By Snowden Wright
William Morrow, 2019
Snowden Wright’s debut, Play Pretty Blues, was published in 2013 by the “boutique” fiction press Engine Books, one of those small-but-earnest presses whose darlings tend to fly below the radar of the major grandees of the Republic of Letters. And yet even so, Play Pretty Blues received an inordinate share of attention for the best of all possible reasons: it was memorably, noticeably good.
With Wright’s second novel, American Pop, any radar-problems will be solved for the remainder of this author’s career. This book, a multi-generational historical novel about the Forster family and their burgeoning but perpetually troubled soft drink company, Panola Cola, is published by the venerable William Morrow in an elaborate and gorgeous production that might have given the accountants at Engine Books a bit of pause. There is nothing “boutique” about this second Snowden Wright novel; American Pop is clearly intended to announce the Arrival of (more or less) new voice.
This would be awkwardly embarrassing as a publishing presumption, except for the aforementioned best of all possible reasons: American Pop is memorably, noticeably good. Wright lays out the generations of the Forster clan in extravagant, profuse detail and the literary bravura of a writer stretching his art. The story of patriarch Houghton Forster and his four children, Lance, Ramsey, Harold, and Montgomery as they shape the fortunes of their famous company while winding their lives through the complexities of the American South in the first half of the 20th century is, in Wright’s hands, a massively complicated and consistently absorbing chronicle of human weakness in all its forms. It’s also a chronicle of Southern-fiction archetypes in all their forms, from imperious Southern matriarch Annabelle Forster on down the roster.
The most fascinating of these figures is the tortured closeted gay son, in this case tall, handsome Montgomery, the eldest and heir, whose erotic encounters with an officer during service at the front during the First World War Wright has wisely deployed as the book’s most arresting early collection of scenes. Even decades later, Montgomery is still so foggily obsessed with his long-lost lover that he’s idly repeating the man’s name in his mind while he orders a drink at a gala New Year’s Eve event, attracting the suggestive glances of the bartender, about whom we’re told:
Despite his proficiency behind the counter, flipping a Boston shaker through the air and spinning a Hawthorne strainer in his palm, the bartender’s future was not in mixology. He would eventually gain one kind of exploitative success in Los Angeles, and then another when he moved to New York City decades later. On August 12, 1975, Knopf would pay him a reported six-figure sum for the memoir of his experiences scraping hundred-dollar bills off the nightstands of Cole Porter, James Whale, and Rock Hudson.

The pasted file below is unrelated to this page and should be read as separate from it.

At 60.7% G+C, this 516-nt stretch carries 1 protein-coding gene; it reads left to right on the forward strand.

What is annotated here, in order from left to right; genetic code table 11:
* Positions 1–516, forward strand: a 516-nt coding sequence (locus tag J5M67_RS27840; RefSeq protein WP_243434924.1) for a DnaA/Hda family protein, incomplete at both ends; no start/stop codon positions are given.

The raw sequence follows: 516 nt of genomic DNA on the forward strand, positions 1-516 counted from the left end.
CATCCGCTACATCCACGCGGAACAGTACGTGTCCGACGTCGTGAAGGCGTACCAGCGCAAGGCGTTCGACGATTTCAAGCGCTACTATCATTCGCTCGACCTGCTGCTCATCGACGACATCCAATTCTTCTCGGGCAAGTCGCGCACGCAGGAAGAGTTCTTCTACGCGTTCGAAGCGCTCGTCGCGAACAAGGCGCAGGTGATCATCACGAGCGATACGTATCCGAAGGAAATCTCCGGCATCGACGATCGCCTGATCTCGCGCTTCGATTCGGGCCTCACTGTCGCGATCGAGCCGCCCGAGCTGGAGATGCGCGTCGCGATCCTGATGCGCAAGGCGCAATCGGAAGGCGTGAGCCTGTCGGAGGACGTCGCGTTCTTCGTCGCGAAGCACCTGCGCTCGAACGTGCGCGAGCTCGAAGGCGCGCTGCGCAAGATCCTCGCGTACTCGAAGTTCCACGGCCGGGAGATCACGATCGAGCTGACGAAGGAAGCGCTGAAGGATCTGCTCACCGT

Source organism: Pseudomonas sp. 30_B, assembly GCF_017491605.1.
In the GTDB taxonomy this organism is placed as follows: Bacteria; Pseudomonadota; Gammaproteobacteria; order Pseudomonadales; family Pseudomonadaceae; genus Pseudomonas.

This prodigality of detail, this lavishing of backstory on every single walk-on character, is something of a narrative reflex throughout the book. Wright lodges the stories of his fictional family in a larger meta-chronicle, usually with a very smooth effectiveness:
Years later, a Harper’s Magazine review of her famous autobiography would describe Imogene Forster as “fearless and indomitable,” but on May 8, 1956, she lay in the bathtub on the second floor of her family home, crying into the lukewarm water, afraid to get out because she had no idea what to say in the eulogy for her grandfather, Houghton Forster.
The problem with such an overly generous instinct on an author’s part is obvious and inevitable: it’s an unbearable temptation for the droning, preening Know-It-All that lurks just one stiff drink below the surface of every novelist who’s ever drawn breath. This, too, happens regularly throughout American Pop. “PanCola had changed their bottle design from the standard 6.5-ounce model to an 8-ounce one, hoping to keep customers from switching their loyalty to the small upstart based in Atlanta,” we’re told at one typical point. “Neither company foresaw that, during the Great Depression a decade later, both would be challenged when Pepsi-Cola, bordering on bankruptcy, introduced a 12-ounce bottle.”
But so many of these digressions are so enjoyable, so much a part of the gloriously profuse atmosphere of this genealogy of American business and pleasure, that most readers won’t mind the occasional clink of 12-ounce bottles. American Pop is an unabashedly old-fashioned story in many ways, a character-driven and scandal-soaked tale of three generations of strivers and losers and occasional true believers. It would be easy to characterize it as a “Dynasty” novel only well-written, but that would be a disservice to the actual “Dynasty” novels, most of which were written by a fine Iowa writer name Eileen Lottman. But those novels are long gone, and Wright’s mightily entertaining story is very much with us in the bookstores today. Snowden Wright has arrived.
—Steve Donoghue was a founding editor of Open Letters Monthly. His book criticism has appeared in the Boston Globe, the Wall Street Journal, The Spectator, and the American Conservative. He writes regularly for the National, the Washington Post, the Vineyard Gazette, and the Christian Science Monitor. His website is http://www.stevedonoghue.com.